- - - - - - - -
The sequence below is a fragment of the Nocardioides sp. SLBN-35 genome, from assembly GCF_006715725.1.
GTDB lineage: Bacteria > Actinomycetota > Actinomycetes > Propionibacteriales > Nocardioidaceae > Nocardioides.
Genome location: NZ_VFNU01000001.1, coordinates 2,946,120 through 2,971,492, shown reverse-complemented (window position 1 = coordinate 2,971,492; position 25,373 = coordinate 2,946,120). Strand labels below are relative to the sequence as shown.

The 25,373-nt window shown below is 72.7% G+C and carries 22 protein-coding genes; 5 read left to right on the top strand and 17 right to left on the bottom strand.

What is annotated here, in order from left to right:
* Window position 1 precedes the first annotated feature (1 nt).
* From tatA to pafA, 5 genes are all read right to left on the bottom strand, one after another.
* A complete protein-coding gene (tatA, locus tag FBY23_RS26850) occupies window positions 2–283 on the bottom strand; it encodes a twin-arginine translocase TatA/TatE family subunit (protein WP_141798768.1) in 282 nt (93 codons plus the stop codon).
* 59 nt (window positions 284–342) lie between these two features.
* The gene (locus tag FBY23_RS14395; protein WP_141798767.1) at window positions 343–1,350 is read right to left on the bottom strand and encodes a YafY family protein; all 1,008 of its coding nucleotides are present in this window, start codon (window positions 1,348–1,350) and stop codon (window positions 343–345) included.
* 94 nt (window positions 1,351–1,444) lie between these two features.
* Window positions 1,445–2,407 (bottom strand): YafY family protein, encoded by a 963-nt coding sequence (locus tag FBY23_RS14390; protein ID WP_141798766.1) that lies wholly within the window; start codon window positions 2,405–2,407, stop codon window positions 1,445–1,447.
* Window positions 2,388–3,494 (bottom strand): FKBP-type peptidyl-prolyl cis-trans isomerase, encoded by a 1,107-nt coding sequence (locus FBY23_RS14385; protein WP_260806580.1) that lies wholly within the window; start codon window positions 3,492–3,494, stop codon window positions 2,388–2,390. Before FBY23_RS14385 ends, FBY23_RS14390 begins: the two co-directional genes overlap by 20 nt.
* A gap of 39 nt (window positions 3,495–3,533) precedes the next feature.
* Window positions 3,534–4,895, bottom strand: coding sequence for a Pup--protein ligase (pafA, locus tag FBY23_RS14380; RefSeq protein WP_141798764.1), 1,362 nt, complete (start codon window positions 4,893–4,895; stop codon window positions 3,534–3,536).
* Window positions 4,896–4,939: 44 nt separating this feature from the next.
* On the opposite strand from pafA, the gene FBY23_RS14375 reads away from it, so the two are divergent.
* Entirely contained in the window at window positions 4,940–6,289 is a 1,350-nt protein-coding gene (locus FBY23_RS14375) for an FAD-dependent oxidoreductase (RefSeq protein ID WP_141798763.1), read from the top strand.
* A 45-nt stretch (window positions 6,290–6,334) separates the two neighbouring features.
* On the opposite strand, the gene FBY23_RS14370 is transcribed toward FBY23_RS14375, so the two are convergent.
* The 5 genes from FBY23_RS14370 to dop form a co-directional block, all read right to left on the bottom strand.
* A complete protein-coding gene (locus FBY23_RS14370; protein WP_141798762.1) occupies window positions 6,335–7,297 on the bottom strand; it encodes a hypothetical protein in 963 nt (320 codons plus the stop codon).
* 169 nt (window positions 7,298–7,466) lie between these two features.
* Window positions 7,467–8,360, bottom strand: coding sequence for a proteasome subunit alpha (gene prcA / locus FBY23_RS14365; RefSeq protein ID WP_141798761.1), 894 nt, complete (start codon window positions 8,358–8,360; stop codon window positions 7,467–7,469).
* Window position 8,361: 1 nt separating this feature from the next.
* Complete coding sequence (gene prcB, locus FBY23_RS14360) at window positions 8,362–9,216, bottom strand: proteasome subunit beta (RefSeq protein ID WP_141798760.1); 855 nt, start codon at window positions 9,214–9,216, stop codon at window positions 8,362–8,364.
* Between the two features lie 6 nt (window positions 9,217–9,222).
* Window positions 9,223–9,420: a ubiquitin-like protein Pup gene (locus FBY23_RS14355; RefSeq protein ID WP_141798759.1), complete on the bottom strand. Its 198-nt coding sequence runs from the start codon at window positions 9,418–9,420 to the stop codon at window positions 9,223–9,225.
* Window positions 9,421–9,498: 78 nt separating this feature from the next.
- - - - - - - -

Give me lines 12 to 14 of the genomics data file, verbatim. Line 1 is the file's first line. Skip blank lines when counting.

* Window positions 1,445–2,407 (bottom strand): YafY family protein, encoded by a 963-nt coding sequence (locus tag FBY23_RS14390; protein ID WP_141798766.1) that lies wholly within the window; start codon window positions 2,405–2,407, stop codon window positions 1,445–1,447.
* Window positions 2,388–3,494 (bottom strand): FKBP-type peptidyl-prolyl cis-trans isomerase, encoded by a 1,107-nt coding sequence (locus FBY23_RS14385; protein WP_260806580.1) that lies wholly within the window; start codon window positions 3,492–3,494, stop codon window positions 2,388–2,390. Before FBY23_RS14385 ends, FBY23_RS14390 begins: the two co-directional genes overlap by 20 nt.
* A gap of 39 nt (window positions 3,495–3,533) precedes the next feature.